Atlanta real estate agent Eric Hill has been sentenced for his participation in a mortgage fraud scheme that netted more than $21 million in fraudulent mortgage loans. Many of the fraudulent loans were insured by the Federal Housing Administration (FHA), resulting in over $850,000 in claims being paid for mortgages that have defaulted. Hill also engaged in a scheme to defraud his employer, a national real estate developer, out of over $480,000 dollars in real estate commissions.
“Eric Hill and his co-conspirators defrauded mortgage loan holders out of millions of dollars, with taxpayers being saddled with much of the loss,” said U.S. Attorney Kurt R. Erskine. “We will vigorously prosecute those who commit mortgage fraud and enrich themselves at the expense of financial institutions and government programs that insure or guarantee the loans.”
“While it is easy to dismiss financial fraud cases as victimless crimes because of their lack of violence, there is, however, very real victimization to our economy and our taxpayers,” said Chris Hacker, Special Agent in Charge of FBI Atlanta. “This sentencing sends the message that the FBI will persistently work to protect American citizens and the real estate market from predators who drag down our economy by deception for their own personal gain.”
“Eric Hill engaged in premeditated criminal acts with the sole purpose of enriching himself, without regard for millions of American homebuyers who rely on federal housing programs to insure their mortgages. His fraudulent actions strike not only at the fiscal integrity of the FHA, but also our neighbors and communities who are victims of these schemes,” said Special Agent in Charge Wyatt Achord with the Department of Housing and Urban Development Office of Inspector General.
“The Federal Housing Finance Agency, Office of Inspector General (FHFA-OIG) is committed to holding accountable those who commit fraud in the housing and mortgage market and abuse the resources of the Government-Sponsored Enterprises regulated by FHFA. We are proud to have partnered with HUD-OIG, the FBI, and the U.S. Attorney’s Office for the Northern District of Georgia in this case,” said Edwin S. Bonano, Special Agent-in-Charge, FHFA-OIG, Southeast Region.
According to Acting U.S. Attorney Erskine, the charges and other information presented in court: The defendants participated in a scheme in which homebuyers and real estate agents submitted fraudulent loan applications to induce mortgage lenders to fund mortgages. Eric Hill and Robert Kelske were real estate agents who represented a major nationwide homebuilder. Hill and Kelske helped more than 100 homebuyers who were looking to buy a home, but who were unqualified to obtain a mortgage, commit fraud. The agents instructed the homebuyers as to what type of assets they needed to claim to have in the bank, and what type of employment and income they needed to submit in their mortgage applications.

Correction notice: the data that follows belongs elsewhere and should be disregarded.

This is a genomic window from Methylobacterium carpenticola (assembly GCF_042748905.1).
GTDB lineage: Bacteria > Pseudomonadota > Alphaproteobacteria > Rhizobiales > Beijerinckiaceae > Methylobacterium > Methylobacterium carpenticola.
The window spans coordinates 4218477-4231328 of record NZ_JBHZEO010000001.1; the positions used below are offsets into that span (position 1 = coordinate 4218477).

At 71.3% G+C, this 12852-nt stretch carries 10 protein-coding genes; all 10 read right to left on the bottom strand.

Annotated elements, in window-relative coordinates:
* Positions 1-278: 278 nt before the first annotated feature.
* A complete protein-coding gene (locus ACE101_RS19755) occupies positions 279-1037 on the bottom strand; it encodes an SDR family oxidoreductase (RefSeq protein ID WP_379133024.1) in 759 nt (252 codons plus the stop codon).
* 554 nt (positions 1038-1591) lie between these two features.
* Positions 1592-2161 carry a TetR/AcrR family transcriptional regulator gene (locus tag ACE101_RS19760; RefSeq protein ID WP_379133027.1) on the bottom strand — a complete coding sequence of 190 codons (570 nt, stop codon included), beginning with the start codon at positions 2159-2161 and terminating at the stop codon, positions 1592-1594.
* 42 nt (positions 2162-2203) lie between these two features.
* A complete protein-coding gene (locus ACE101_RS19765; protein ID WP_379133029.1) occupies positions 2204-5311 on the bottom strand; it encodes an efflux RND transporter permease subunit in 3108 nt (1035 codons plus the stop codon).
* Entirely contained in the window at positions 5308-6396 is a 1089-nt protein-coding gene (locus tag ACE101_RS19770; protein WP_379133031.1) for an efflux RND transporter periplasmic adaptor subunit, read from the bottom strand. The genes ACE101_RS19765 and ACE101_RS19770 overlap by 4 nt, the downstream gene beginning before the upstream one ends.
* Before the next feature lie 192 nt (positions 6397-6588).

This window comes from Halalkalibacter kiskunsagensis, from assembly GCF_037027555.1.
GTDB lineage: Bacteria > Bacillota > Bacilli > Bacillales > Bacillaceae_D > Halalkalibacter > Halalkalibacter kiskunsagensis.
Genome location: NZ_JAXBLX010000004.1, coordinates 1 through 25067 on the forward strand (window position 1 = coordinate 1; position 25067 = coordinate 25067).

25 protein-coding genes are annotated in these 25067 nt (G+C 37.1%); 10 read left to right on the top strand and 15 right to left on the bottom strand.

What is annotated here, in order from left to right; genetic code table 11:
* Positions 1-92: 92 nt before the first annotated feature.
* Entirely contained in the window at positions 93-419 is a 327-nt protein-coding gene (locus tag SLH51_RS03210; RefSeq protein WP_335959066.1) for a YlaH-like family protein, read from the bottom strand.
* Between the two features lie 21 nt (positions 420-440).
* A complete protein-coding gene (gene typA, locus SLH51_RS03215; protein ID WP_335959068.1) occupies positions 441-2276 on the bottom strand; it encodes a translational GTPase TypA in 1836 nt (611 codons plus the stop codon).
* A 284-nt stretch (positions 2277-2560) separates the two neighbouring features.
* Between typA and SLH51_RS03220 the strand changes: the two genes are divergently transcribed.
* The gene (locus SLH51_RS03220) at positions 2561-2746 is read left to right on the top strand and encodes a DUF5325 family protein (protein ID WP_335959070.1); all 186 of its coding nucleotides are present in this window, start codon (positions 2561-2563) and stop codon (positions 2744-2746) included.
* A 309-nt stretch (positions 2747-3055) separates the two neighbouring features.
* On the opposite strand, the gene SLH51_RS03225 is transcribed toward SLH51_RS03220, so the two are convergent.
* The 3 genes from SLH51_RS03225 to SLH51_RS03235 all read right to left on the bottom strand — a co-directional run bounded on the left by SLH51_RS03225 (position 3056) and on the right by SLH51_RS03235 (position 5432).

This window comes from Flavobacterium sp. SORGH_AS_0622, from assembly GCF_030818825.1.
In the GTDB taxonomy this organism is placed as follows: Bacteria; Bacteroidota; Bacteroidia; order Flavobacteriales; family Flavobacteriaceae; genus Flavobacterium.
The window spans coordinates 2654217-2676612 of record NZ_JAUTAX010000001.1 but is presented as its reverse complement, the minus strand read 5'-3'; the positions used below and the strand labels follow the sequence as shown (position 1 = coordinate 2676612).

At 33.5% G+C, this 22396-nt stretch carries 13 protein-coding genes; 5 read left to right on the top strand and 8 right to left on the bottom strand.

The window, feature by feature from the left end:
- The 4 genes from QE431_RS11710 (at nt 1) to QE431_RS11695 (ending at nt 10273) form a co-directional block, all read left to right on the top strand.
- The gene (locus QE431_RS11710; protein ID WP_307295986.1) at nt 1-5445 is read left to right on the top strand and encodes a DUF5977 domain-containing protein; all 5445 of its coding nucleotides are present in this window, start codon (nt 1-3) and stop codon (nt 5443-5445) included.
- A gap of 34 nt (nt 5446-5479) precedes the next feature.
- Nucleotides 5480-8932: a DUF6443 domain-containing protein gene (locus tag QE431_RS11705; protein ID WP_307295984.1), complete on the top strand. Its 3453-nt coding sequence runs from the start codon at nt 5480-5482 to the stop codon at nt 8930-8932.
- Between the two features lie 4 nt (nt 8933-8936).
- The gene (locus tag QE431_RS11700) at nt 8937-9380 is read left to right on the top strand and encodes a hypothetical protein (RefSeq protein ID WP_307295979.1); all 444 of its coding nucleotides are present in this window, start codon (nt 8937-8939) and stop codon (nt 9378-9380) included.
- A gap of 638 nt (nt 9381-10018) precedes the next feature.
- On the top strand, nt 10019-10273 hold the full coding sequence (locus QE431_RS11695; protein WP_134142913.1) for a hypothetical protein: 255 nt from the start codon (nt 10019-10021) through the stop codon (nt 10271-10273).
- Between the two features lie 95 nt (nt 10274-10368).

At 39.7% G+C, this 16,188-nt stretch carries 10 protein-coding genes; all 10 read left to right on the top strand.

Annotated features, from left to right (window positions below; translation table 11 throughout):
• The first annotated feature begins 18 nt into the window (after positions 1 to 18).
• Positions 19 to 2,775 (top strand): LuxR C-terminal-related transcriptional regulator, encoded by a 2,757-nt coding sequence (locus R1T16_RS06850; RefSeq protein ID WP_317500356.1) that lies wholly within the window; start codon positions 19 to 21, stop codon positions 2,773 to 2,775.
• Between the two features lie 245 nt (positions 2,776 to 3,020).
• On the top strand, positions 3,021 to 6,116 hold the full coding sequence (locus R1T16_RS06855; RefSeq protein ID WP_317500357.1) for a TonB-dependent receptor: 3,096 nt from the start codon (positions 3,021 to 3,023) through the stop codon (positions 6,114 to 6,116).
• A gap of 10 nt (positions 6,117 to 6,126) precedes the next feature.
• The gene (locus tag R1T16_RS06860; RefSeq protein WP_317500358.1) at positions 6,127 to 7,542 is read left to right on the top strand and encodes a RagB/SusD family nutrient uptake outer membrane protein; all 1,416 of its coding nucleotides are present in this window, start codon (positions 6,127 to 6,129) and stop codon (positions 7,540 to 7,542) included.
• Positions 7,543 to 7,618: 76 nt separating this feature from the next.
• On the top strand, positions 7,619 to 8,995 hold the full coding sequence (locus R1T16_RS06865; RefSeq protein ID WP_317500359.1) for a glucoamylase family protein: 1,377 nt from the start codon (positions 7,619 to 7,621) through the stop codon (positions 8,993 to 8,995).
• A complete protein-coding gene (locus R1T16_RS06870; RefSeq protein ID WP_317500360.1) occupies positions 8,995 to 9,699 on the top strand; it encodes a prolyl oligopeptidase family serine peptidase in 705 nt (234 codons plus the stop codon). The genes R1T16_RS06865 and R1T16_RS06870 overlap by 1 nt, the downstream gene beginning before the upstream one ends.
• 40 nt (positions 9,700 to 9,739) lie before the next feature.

Hill and Kelske then coordinated with multiple document fabricators, including defendants Fawziyyah Connor and Stephanie Hogan, who altered the homebuyers’ bank statements to inflate their assets and to create bank entries reflecting false direct deposits from an employer selected by the real estate agent. The document fabricators also generated fake earnings statements that matched the direct deposit entries to make it appear that the homebuyer was employed, and earning income, from a fake employer. Other participants in the scheme then acted as employment verifiers and responded to phone calls or emails from lenders to falsely verify the homebuyers’ employment. Defendants Jerod Little, Renee Little, Maurice Lawson, Todd Taylor, Paige McDaniel and Donald Fontenot acted as employment verifiers. Hill and Kelske coordinated the creation and submission of the false information so that the lies to the lenders were consistent.
In another aspect of the scheme, Hill and Kelske conspired with real estate agents Anthony Richard and Cephus Chapman, who falsely claimed to represent homebuyers as their selling agents in order to receive commissions from the home sales. In reality, these real estate agents had never even met the homebuyers they claimed to represent. To avoid detection, the agents often notified closing attorneys that they would not be available for the home closing and sent wire instructions for the receipt of their commissions. When these purported selling agents received their unearned commissions, they kicked back the majority of the commissions to Hill or Kelske for enabling them to be added to the deal, keeping a small share for their role in the scheme.
Eric Hill, 52, of Tyrone, Georgia, was sentenced to two years, six months in prison to be followed by three years of supervised release. Hill was convicted on these charges on September 21, 2020, after he pleaded guilty.
In addition to Hill, Defendants Donald Fontenot, Maurice Lawson, Stephanie Hogan, Jerod Little, Renee Little, Paige McDaniel, Fawziyyah Connor, and Anthony Richard have all been sentenced for their roles in the conspiracies.
- Todd Taylor pled guilty and is scheduled to be sentenced on March 3, 2022.
- Robert Kelske also pled guilty and is scheduled to be sentenced April 14, 2022.
- Cephus Chapman was convicted at trial and is scheduled to be sentenced on February 10, 2022.
This case was investigated by the Department of Housing and Urban Development Office of the Inspector General, Federal Bureau of Investigation, and Federal Housing Finance Agency Office of Inspector General.
Assistant U.S. Attorneys David A. O’Neal, Alison B. Prout, and former Northern District of Georgia Assistant U.S. Attorney Ryan Huschka prosecuted the case.